Revolution number eight
I came back from the first tasting of Eldad Levy's new Austrian portfolio with two conclusions. One: I need to get deeper intro these lovely whites (not my fault, I'd bought a few while abroad, but little was available locally until now, hence the urgency of the title).
Two: Hirsch rocks! I mean, Berger is a very good dark horse, but Hirsch knocked me out.
Kremstal, Lossterassen, Gruner Veltliner, 2010
The fruit profile of Berger's Gruners, on both nose and palate, display a green-ness that I've spotted in the handful of GV's that I've had in the past, and which doesn't come across as an indication of under-ripeness, but rather of freshness. Which I think is what the experts describe as snap peas, green beans, stuff like that. Beyond that, here I get reserved, gentle fruit on the nose, lime/lemon at first, hints of oranges later, subtle minerals and pepper. The palate is drawn in soft, yet bold flavors, framed by balanced acidity. No great length, but this does offer simple, tasty charms.
Kremstal, Gebling, Reserve, Gruner Veltliner, 2010
The Austrian wine system is very strict about the use of the "Reserve" moniker, so it's no surprise that this offers greater complexity and depth than the Lossterassen, without increasing the volume, just more of the same, and better: greater power and a longer, spicier finish.
Spiegel, Riesling, 2010
The debut of the first Riesling of the tasting provides a sharp contract, as the shift in aromatic profile is almost jarring. It's more mineral-laden, in a chalky vein and the fruit is more about (yellow?) apples, topped off by a pretty herbal streak. Like its entry-level GV counterpart, the Lossterassen, it is refreshing and friendly, but, naturally, there is a greater abundance of acidity here; it is Riesling, after all.
Steingraben, Riesling, 2010
I think this is a Reserve, but Eldad's catalog doesn't say anything about that and I didn't get a look at the label at the tasting. But it's a step up in quality from the Spiegel, as well as off on a different tangent style-wise. The nose has pears and intense minerals that veer into an icy slate feel that I love in Rieslings, while the palate offers great purity and length and is more obviously immature than the Gebling.
Kamptal, Trinkvergnugen, Gruner Veltliner, #8, 2009
From the first sniff, I like it more than the equivalent entry-level at Berger. Hirsch seems to stress the minerals aspect of his wines (at least, those that we tasted), and here there is an abundance of flint and gunpowder. The palate has a denser feel than the Lossterassen, with no loss of freshness. A wild child.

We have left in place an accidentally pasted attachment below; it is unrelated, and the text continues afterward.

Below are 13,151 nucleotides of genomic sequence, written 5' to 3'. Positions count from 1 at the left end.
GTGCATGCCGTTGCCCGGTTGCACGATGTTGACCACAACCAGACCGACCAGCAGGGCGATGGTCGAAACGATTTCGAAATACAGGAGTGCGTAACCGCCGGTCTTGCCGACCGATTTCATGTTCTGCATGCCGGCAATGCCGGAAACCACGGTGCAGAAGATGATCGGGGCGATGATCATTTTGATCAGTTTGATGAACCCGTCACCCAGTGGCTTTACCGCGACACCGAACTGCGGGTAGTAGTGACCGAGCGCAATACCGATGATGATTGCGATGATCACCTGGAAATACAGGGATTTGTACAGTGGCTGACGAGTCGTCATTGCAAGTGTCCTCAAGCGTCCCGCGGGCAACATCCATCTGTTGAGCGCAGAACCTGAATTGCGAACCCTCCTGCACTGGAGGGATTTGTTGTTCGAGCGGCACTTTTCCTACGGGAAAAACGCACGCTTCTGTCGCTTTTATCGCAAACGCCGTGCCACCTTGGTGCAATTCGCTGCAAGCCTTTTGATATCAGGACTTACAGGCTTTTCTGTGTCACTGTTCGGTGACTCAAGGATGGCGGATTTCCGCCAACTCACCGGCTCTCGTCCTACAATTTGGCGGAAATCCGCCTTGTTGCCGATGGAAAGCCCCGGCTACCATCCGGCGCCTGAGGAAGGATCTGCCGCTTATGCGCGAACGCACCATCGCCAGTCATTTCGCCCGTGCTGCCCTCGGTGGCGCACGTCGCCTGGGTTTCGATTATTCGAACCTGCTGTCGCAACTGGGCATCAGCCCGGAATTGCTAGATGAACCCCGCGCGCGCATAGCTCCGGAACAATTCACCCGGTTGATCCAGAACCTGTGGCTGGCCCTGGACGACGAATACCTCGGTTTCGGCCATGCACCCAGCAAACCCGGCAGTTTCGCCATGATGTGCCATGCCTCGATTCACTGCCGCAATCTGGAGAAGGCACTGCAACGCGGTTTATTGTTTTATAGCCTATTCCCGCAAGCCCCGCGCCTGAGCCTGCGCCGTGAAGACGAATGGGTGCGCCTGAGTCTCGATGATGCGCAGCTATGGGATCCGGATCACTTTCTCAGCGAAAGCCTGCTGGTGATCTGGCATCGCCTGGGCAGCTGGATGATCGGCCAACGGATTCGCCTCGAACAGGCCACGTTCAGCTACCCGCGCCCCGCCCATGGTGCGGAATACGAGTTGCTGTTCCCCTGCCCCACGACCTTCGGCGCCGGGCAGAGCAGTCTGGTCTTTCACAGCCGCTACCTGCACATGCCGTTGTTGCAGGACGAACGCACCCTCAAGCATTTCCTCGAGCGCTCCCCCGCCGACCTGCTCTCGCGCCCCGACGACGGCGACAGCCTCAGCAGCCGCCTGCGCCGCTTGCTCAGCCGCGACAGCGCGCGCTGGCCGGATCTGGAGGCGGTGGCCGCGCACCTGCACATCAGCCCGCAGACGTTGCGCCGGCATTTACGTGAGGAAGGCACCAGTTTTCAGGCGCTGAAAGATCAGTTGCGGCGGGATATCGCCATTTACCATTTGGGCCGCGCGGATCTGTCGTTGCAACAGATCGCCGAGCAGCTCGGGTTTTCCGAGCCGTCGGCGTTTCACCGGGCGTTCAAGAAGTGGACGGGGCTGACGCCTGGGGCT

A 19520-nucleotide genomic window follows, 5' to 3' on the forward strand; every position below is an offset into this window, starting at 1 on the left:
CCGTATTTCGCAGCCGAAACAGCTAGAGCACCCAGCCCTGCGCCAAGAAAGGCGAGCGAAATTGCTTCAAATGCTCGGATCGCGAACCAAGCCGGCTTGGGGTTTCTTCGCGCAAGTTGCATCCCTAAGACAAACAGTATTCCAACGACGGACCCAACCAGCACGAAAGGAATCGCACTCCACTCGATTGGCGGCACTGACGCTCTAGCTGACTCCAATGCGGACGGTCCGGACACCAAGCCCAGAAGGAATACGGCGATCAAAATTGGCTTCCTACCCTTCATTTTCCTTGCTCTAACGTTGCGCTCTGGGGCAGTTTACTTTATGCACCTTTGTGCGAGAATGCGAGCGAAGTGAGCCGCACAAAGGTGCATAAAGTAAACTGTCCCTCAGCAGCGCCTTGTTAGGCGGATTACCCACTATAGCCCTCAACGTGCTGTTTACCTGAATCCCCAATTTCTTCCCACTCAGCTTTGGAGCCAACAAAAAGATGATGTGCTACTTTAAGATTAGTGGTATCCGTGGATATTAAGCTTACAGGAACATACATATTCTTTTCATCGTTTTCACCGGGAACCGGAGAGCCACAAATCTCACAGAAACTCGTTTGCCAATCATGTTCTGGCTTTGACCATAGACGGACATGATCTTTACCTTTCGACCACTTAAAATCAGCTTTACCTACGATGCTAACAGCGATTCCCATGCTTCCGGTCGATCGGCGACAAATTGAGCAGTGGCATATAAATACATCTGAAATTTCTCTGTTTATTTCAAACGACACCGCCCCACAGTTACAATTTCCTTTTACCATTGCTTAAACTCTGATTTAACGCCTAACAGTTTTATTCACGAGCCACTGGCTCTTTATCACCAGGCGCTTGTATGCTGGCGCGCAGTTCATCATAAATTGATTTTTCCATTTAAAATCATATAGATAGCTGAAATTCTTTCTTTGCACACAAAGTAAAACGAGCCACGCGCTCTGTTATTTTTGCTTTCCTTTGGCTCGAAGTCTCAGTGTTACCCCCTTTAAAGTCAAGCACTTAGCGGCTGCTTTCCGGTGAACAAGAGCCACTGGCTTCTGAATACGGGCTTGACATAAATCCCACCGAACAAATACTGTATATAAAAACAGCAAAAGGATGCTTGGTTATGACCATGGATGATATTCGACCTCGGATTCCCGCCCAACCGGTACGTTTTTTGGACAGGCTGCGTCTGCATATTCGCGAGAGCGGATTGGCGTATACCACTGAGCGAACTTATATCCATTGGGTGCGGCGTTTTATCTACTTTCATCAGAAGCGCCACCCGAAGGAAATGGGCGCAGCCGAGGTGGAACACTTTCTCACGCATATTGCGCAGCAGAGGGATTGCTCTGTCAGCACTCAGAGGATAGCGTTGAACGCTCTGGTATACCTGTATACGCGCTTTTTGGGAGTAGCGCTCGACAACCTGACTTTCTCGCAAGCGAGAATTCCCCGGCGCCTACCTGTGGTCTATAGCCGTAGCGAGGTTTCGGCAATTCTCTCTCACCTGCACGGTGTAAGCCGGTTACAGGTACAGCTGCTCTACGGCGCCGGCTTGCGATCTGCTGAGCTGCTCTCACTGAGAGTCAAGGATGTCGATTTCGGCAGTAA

85 NIS. Terrific value.
Kammerner Heiligenstein, Gruner Veltliner, 2010
With this wine, we crossed the line into Excitment-ville. The mineral aromas are lovely, gruff, challenging, and unfathomable. It's as though I've encountered a new rock specimen, never seen before. Beneath that is the usual Gruner Veltliner stuff, though, and the palate is as lively and friendly as an entry-level wine, while offering the depths of a 1er Lage. For me, the most delicious wine of the evening.
129 NIS. A no-brainer buy.
Kammerner Lamm, 1er Lage, Gruner Veltliner, 2009
Somebody must have given the "minerals" dial a few turns, because this smells like a looser, slimmer Le Clos, chock-full of marine minerals. The palate continues this aesthetic, its sweetness of fruit and acidity combining for a dry effect. Grand indeed!
Zobing, Riesling, 2009
This proves that Hirsch is a much better winemaker than Berger, because this is much better than its counterpart, the Spiegel. The nose displays a laser-sharp essence of icy slate and frozen sherbet, while the palate is bone dry without inducing any fatigue.
119 NIS. A good buy.
Zobinger Heiligenstein, 1er Lage, Riesling, 2009
Terroir. There is a very obvious family resemblance to the Gruner from this vineyard, with the Riesling character showing as an added dimension of steeliness and more grapefruit on the palate. Complexity, structure, presence as well as an orchestrated massage of the taste buds - the Heiligenstein has it all.
Zobinger Gaisberg, 1er Lage, Riesling, 2009
This is the only wine in the tasting that is obviously closed down. What I do get is mint on the nose and less minerals than the other GC's, and an inkling of its light, elegant, reserved breed.
Priced like good Bourgogne village whites, drinking like a Premier Crus at least, all the 1er Lages are highly recommended.